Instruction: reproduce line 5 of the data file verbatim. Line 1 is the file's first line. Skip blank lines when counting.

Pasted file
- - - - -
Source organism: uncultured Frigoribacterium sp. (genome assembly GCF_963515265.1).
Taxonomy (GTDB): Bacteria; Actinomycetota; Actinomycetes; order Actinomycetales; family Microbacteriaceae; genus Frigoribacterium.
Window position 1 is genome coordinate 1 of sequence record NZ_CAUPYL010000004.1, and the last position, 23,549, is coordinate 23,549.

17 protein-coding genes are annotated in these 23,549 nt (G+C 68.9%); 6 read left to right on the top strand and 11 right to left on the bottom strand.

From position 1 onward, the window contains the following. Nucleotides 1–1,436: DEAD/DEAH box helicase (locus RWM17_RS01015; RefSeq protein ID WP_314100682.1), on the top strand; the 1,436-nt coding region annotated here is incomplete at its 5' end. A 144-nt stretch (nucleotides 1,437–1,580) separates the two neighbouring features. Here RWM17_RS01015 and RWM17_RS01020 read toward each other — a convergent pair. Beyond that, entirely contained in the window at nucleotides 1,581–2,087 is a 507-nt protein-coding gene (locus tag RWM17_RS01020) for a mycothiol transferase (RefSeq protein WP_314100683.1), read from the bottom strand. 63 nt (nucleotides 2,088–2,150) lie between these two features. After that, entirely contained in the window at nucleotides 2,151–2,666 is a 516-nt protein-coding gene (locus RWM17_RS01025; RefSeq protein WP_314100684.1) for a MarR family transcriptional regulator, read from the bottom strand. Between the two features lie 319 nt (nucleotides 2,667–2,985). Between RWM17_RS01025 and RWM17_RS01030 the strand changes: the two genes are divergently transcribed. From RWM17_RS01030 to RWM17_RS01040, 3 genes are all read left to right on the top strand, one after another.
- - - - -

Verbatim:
From position 1 onward, the window contains the following. Nucleotides 1–1,436: DEAD/DEAH box helicase (locus RWM17_RS01015; RefSeq protein ID WP_314100682.1), on the top strand; the 1,436-nt coding region annotated here is incomplete at its 5' end. A 144-nt stretch (nucleotides 1,437–1,580) separates the two neighbouring features. Here RWM17_RS01015 and RWM17_RS01020 read toward each other — a convergent pair. Beyond that, entirely contained in the window at nucleotides 1,581–2,087 is a 507-nt protein-coding gene (locus tag RWM17_RS01020) for a mycothiol transferase (RefSeq protein WP_314100683.1), read from the bottom strand. 63 nt (nucleotides 2,088–2,150) lie between these two features. After that, entirely contained in the window at nucleotides 2,151–2,666 is a 516-nt protein-coding gene (locus RWM17_RS01025; RefSeq protein WP_314100684.1) for a MarR family transcriptional regulator, read from the bottom strand. Between the two features lie 319 nt (nucleotides 2,667–2,985). Between RWM17_RS01025 and RWM17_RS01030 the strand changes: the two genes are divergently transcribed. From RWM17_RS01030 to RWM17_RS01040, 3 genes are all read left to right on the top strand, one after another.